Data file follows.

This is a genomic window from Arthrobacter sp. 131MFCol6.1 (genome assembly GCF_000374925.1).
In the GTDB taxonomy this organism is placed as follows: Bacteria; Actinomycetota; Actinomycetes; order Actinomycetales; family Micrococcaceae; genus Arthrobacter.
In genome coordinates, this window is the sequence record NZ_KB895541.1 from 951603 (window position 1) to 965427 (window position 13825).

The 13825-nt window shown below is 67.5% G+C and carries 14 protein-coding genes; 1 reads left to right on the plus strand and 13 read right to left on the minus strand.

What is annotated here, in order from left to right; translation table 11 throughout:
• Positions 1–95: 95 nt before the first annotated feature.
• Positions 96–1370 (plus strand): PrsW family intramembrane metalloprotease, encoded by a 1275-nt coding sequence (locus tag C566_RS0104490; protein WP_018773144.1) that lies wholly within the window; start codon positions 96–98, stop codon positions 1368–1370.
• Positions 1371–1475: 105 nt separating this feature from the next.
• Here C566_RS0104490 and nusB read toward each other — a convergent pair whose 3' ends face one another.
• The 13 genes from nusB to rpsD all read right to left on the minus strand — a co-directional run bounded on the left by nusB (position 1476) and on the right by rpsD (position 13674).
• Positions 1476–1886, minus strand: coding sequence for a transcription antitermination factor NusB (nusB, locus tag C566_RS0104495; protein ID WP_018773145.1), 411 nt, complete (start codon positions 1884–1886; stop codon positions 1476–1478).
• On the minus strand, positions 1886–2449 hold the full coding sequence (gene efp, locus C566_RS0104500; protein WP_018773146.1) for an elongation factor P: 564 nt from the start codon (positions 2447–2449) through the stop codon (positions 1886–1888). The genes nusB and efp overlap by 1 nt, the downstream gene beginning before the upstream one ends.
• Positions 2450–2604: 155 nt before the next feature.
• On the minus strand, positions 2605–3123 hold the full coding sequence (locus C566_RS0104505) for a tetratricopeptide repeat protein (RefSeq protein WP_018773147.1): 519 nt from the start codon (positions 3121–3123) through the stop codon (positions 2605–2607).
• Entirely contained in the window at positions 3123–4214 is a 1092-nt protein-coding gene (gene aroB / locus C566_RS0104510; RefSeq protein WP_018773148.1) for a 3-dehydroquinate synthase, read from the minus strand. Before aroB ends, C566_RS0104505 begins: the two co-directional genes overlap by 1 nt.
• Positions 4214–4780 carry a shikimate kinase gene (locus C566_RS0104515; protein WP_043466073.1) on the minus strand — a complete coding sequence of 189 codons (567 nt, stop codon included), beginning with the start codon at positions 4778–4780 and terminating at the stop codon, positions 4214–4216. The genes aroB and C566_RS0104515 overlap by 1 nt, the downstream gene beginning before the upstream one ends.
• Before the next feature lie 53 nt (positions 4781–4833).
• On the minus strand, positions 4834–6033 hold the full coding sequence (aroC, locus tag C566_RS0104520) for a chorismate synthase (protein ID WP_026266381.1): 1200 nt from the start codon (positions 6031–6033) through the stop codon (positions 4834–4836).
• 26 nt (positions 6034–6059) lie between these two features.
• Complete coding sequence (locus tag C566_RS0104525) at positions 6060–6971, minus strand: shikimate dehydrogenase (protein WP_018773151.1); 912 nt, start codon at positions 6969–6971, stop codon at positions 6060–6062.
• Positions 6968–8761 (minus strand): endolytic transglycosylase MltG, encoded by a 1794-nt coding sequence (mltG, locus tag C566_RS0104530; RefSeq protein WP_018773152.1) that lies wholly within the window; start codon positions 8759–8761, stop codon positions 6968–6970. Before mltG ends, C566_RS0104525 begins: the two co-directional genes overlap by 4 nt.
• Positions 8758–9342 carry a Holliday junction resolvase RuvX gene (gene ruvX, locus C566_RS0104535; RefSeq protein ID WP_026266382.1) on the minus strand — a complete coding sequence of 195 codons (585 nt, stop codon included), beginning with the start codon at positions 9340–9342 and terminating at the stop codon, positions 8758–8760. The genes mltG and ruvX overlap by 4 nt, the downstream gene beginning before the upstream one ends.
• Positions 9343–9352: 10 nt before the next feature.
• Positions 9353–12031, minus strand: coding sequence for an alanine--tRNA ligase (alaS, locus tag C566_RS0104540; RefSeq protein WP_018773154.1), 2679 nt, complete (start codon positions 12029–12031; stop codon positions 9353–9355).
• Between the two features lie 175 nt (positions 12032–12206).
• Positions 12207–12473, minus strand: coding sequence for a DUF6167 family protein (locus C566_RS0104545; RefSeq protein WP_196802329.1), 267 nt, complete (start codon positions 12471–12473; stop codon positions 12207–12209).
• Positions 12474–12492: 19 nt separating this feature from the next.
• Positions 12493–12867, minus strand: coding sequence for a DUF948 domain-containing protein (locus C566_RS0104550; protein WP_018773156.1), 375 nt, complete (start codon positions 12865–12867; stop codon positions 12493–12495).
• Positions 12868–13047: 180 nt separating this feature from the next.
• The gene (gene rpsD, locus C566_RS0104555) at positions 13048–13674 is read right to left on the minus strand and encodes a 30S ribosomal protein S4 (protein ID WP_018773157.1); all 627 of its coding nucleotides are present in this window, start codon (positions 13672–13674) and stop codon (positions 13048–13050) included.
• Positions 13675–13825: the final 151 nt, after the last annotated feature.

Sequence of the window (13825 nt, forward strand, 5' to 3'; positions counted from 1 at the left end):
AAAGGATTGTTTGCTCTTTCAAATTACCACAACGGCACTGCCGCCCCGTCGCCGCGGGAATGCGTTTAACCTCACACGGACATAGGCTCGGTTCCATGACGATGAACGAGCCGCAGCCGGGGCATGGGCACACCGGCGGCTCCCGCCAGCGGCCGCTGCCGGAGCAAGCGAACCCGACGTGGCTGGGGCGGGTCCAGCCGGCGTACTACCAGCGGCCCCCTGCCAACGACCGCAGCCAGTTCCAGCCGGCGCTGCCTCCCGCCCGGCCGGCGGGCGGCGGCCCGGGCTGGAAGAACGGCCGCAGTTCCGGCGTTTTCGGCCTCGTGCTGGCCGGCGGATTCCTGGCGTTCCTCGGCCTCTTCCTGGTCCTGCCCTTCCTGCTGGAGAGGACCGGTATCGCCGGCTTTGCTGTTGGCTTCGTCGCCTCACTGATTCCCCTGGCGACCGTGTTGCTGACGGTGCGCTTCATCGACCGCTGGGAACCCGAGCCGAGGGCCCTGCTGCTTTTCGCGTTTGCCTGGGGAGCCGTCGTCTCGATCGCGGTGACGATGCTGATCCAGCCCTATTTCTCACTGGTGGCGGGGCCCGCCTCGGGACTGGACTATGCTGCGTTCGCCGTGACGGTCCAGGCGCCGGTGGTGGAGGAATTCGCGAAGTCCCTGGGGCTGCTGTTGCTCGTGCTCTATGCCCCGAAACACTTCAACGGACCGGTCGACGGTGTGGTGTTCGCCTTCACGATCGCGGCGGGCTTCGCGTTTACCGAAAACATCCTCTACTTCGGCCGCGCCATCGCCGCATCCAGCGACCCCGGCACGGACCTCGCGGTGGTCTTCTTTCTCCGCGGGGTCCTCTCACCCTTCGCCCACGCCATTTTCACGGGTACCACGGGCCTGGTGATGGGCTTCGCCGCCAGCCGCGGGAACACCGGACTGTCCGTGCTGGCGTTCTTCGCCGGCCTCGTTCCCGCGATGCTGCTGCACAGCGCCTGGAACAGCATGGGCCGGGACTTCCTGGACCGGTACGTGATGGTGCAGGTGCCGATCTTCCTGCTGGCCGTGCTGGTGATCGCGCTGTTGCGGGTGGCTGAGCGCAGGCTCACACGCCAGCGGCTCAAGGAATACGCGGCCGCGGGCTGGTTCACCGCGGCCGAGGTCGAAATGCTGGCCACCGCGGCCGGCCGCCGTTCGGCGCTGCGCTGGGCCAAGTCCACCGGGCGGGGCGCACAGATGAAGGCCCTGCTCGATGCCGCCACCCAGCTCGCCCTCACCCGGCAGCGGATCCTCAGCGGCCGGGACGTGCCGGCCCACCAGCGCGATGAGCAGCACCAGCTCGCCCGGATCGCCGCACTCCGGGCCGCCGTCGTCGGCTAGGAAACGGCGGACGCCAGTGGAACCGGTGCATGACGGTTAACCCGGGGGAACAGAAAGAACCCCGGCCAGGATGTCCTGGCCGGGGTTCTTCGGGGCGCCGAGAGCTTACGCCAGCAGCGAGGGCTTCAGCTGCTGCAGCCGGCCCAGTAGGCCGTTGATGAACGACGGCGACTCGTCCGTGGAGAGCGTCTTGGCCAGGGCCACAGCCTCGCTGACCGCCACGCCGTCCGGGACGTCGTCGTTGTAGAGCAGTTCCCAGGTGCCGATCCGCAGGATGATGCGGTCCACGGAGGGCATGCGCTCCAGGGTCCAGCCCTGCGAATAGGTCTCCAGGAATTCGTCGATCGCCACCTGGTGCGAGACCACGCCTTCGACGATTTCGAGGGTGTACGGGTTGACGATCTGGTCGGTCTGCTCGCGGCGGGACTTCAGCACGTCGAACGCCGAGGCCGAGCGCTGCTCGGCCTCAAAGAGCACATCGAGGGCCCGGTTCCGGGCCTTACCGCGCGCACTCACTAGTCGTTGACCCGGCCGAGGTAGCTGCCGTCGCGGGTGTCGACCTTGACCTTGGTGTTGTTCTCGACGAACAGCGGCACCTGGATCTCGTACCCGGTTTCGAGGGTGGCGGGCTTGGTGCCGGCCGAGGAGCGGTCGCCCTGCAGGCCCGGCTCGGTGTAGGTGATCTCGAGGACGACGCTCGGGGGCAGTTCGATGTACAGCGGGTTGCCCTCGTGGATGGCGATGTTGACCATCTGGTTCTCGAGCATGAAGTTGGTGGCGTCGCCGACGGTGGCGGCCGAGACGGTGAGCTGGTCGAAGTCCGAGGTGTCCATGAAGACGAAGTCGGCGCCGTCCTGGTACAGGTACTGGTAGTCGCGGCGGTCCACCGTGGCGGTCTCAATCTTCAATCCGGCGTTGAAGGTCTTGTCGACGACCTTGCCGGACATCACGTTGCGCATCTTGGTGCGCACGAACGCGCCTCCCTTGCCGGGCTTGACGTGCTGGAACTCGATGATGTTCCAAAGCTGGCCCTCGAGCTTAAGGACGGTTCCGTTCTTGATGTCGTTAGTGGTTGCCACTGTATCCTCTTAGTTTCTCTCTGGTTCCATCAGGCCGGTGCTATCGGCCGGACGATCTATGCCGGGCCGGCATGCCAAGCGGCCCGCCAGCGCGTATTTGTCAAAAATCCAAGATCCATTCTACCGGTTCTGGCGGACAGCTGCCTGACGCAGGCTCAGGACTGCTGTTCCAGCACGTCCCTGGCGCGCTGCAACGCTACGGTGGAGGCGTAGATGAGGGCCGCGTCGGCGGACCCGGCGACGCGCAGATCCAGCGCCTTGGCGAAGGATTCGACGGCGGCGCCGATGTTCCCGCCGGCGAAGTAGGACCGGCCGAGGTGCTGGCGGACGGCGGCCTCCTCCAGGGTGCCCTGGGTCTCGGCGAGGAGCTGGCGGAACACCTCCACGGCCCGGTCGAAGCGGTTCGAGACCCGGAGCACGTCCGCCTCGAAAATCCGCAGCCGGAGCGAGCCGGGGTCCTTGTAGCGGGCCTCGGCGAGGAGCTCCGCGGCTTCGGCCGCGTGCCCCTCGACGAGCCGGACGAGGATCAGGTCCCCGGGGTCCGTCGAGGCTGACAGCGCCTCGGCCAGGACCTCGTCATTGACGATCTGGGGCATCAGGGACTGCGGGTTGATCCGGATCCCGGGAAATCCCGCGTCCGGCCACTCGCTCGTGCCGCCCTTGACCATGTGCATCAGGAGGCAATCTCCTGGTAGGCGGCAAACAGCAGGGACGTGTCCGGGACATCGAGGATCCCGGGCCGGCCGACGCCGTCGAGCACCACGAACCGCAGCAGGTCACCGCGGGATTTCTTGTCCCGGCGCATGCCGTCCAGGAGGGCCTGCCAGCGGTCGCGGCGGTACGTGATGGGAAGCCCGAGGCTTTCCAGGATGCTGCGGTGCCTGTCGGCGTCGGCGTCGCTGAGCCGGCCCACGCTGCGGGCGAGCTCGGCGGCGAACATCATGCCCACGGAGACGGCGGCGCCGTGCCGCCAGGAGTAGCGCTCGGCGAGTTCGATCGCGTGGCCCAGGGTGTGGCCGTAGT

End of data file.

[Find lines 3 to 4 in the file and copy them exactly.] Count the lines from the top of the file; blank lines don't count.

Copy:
In genome coordinates, this window is the sequence record NZ_KB895541.1 from 951603 (window position 1) to 965427 (window position 13825).

The 13825-nt window shown below is 67.5% G+C and carries 14 protein-coding genes; 1 reads left to right on the plus strand and 13 read right to left on the minus strand.